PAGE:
February 23, 2009
This systems analysis includes an assessment of status quo financial and operational conditions, an examination of management and planning practices, and the first analysis of life-cycle/replacement-costs that has ever been done on the AMHS fleet.
"The purpose of the project is to conduct an analysis of the Marine Highway System to identify financial and operational challenges, examine management and planning practices, and recommend methods and tools to assure the future of a safe, reliable ferry service in keeping with the mission and objectives of the Alaska Marine Highway System," said James Beedle, Deputy Commissioner of Marine Operations for the Department of Transportation and Public Facilities.
The analysis considers the multi-modal transportation needs of AMHS users, the needs of the coastal communities of Alaska served by the AMHS, and the resources available to fulfill these needs.
"While the AHMS has made many positive changes that have resulted in increases to overall passenger and vehicle ridership, the aging fleet requires constant maintenance to keep it afloat," Beedle explained. "The system generates about $50 million and receives $100 million of state support."
Three AMHS vessels currently in service are 45-years-old. These vessels continue to operate well past their intended retirement date but at significant cost. Maintenance requirements for aging vessels often result in unpredicted downtimes, impacting the dependability of the system. Dependability is essential to attracting and maintaining traffic and revenue.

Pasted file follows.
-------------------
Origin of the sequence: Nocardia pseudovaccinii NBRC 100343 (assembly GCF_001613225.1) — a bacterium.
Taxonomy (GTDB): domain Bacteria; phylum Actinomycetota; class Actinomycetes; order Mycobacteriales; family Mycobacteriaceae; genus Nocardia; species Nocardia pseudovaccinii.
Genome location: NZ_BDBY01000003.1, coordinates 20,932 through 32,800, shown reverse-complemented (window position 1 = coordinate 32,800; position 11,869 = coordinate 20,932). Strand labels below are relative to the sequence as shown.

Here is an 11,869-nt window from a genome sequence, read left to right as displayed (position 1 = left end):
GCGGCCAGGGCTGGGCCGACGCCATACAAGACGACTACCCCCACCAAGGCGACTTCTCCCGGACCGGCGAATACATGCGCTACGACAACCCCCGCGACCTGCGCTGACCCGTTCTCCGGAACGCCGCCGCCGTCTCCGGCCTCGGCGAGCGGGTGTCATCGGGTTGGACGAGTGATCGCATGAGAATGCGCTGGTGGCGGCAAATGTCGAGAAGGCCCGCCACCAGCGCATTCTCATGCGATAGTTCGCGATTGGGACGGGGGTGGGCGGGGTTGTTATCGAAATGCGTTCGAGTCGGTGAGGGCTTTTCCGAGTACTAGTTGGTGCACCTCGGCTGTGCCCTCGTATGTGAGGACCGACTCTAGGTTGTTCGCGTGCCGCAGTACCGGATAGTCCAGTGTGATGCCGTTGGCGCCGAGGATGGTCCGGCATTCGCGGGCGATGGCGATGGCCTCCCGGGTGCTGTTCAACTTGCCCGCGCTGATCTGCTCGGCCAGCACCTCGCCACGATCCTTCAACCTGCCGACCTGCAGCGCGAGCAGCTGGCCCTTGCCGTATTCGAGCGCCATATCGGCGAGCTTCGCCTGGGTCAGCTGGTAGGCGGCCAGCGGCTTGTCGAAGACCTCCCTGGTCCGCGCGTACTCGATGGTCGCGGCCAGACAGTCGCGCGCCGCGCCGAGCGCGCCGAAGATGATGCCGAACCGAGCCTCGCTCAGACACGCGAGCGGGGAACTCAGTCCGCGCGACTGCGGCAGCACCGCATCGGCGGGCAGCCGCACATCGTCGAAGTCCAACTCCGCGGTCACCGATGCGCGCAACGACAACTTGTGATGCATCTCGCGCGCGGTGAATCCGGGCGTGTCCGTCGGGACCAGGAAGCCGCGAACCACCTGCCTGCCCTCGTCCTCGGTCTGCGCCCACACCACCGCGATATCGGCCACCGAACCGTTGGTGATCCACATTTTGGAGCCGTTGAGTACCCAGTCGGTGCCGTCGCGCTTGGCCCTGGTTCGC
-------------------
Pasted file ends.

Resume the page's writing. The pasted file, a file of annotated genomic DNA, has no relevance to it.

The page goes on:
The systems analysis will address the needs of an aging fleet and vessel replacement for the AMHS.
In Phase II, additional alternative development will build on the options identified in Phase I. During Phase III of the systems analysis, public input on the entire spectrum of financial and operational scenarios for operation of the AMHS will be solicited. Phase II and Phase III will be conducted concurrently. The scenarios will be compared as a function of their respective total life-cycle costs.
"We'll rely heavily on the public input portion of the next phase," Beedle exclaimed. "These are the folks who use the ferries regularly, so we realize that their feedback will be crucial to this analytical process."
The project is being led by the University of Alaska Fairbanks. Dr. Paul Metz, PE, is the Principal Investigator. Consultants to the project include:
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